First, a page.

'Outrageous': PM condemns Belarus regime, calls for journalist's release

Pablo Tucker
May 25, 2021

European Union leaders have cut air links with Belarus, as the regime of President Alexander Lukashenko paraded a dissident journalist arrested after his flight was forced to land in Minsk.

The move came as Belarusian state television broadcast a 30-second video of Protasevich, who had been living between Lithuania and Poland, confirming that he was in prison in Minsk and "confessing" to charges of organising mass unrest.

One passenger told the Reuters news agency that Pratasevich started giving away things like his computer as soon as the pilot told them the plane would land in Minsk.

"This was a clear attack on democracy and the freedom of the press", Trudeau said during a press conference on Tuesday. There is no doubt that he was tortured.

BRUSSELS, May 25 ― Western powers prepared to pile sanctions on Belarus and cut off its aviation links yesterday, furious after it scrambled a warplane to intercept a Ryanair aircraft and arrest a dissident journalist, an act one official denounced as "state piracy".

Ryanair boss Michael O'Leary, who referred to the incident as a state-sponsored hijacking, said he believed security agents had been on the flight. Belarus says it was responding to a bomb scare that later proved to be a false alarm.

In unusually swift action in Brussels, the European Union leaders also urged all EU-based carriers to avoid flying over Belarus, made a decision to impose sanctions on officials linked to Sunday's flight diversion, and urged the International Civil Aviation Organisation to start an investigation into what they see as an unprecedented move and what some said amounted to state terrorism or piracy.

At least three other people disembarked the flight in Minsk, assumed by Western countries to have been spies who had helped coordinate an operation to capture Protasevich.

A passenger airplane heading to Lithuania from Greece landed briefly in Belarus on Sunday.

The diversion of a Ryanair flight en route to Lithuania by Belarus, leading to the arrest of a dissident journalist who was on board, has sparked worldwide outrage and calls for tough sanctions against the former Soviet-bloc nation. Lufthansa, KLM, SAS, Air France, LOT and Singapore Airlines were among carriers that announced they would stop flying over Belarus. Some EU leaders called for banning Belarus' national airline or excluding the nation from sports events.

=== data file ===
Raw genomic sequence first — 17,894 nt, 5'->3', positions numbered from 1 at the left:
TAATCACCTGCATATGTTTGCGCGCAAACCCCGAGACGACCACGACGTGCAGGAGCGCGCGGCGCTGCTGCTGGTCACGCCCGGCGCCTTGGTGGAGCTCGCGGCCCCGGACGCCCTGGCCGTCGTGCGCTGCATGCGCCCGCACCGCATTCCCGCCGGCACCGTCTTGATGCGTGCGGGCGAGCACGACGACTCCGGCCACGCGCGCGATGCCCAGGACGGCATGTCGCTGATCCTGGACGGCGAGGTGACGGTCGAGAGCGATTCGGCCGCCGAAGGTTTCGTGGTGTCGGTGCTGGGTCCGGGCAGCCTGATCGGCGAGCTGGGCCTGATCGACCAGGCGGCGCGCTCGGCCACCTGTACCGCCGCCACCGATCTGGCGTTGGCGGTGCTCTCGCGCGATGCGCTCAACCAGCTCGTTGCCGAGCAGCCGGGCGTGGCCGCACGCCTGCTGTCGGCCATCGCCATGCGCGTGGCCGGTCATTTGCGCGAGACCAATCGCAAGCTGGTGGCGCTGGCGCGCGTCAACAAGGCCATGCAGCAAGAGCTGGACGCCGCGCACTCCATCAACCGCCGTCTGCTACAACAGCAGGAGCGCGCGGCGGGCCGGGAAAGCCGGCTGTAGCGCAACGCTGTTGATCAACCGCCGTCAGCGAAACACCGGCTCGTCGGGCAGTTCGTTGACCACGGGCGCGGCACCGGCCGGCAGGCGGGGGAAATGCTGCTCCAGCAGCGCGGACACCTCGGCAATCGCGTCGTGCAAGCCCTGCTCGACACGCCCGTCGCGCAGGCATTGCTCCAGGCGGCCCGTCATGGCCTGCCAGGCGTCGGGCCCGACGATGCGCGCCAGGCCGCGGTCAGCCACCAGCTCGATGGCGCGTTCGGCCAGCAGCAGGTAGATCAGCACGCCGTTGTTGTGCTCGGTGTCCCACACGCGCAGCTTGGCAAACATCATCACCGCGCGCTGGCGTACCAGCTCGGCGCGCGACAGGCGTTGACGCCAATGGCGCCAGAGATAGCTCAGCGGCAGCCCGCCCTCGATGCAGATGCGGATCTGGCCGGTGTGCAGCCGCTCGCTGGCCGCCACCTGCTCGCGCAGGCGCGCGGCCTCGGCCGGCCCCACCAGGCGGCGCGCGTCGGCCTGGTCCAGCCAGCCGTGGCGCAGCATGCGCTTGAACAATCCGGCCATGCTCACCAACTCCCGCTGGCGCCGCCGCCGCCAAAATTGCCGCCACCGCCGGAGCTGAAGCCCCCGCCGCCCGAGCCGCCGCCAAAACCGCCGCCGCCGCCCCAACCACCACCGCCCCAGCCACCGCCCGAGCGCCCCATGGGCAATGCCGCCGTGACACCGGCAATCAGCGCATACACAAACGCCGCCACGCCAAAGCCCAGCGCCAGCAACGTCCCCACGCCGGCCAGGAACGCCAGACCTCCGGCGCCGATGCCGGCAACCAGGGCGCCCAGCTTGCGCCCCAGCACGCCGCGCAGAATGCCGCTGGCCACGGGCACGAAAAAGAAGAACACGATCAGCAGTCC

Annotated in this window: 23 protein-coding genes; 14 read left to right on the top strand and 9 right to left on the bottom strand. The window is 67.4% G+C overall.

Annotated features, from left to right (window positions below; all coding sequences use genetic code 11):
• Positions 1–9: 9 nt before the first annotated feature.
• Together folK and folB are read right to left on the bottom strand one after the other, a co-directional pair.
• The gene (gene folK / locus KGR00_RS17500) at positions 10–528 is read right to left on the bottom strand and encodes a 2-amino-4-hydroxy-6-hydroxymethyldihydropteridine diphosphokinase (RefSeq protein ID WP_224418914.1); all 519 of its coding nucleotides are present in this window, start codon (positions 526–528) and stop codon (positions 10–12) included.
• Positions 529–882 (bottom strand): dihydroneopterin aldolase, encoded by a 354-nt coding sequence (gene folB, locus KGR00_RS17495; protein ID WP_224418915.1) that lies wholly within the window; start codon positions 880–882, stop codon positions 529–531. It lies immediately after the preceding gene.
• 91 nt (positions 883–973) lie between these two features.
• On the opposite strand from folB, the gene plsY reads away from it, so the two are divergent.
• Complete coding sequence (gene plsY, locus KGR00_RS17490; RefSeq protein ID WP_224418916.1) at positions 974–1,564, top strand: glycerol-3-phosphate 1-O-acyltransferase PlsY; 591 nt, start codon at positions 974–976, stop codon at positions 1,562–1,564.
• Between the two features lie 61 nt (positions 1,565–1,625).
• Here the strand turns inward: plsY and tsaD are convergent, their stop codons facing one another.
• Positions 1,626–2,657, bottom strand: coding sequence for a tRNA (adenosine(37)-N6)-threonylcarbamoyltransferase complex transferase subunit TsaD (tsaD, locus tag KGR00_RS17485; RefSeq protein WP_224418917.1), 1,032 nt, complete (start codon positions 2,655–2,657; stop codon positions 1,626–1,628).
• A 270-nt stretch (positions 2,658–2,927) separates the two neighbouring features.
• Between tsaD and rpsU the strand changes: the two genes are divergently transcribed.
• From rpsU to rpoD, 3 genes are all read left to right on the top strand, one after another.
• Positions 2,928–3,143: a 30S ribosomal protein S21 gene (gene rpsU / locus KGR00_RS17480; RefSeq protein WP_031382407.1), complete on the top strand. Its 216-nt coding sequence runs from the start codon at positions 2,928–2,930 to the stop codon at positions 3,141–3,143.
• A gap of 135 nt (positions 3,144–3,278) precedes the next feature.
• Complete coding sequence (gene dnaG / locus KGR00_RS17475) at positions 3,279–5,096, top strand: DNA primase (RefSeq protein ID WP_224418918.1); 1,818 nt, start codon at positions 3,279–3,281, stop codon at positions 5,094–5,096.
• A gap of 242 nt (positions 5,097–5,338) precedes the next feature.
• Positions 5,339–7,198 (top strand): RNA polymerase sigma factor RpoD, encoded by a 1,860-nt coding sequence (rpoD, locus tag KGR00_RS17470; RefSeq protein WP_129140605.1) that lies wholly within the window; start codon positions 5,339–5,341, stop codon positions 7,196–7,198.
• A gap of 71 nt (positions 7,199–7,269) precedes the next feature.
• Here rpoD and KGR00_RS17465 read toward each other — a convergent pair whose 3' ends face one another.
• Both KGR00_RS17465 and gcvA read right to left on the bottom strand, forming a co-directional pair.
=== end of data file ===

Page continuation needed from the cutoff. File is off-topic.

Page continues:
If all such measures are fully implemented, flights may soon be able to reach Belarus only by passing over its eastern border with its close ally Russian Federation. "We will post further updates as available", the organization said via Twitter. VIDEOTAPED "CONFESSION" Lukashenko, whose security services crushed months of pro-democracy demonstrations previous year after an election opponents said was rigged, has so far shrugged off Western sanctions, which mostly consist of blacklists barring various officials from travelling or doing business in the United States and EU. Politicians in the West have called for tougher measures.

Alexander Lukashenko has ruled Belarus with an iron fist.

Russian Federation has said it is still too early to comment on the Ryanair incident, while accusing Western countries of hypocrisy and noting that a Bolivian presidential plane was diverted to Austria in 2013 after reports it was carrying US intelligence leaker Edward Snowden.

Moscow has also denied suggestions by Western politicians that it may have assisted its ally Belarus in the operation.

Even before the airplane incident, it had imposed sanctions on Mr. Lukashenko and some of his associates after Belarusian elections a year ago and the violent crackdown that followed.

Asked about the arrest of Pratasevich, a key foe of authoritarian President Alexander Lukashenko who was on the same flight, Zisis said, "I saw him, but I did not know who or what he was".

In the video released overnight, Protasevich can be seen seated at a desk in a dark hooded sweatshirt.

"I can say that I have no health problems".

"The attitude of employees towards me is as correct as possible and according to the law". "Also, I now continue to cooperate with the investigation and have confessed to organizing mass protests in Minsk".

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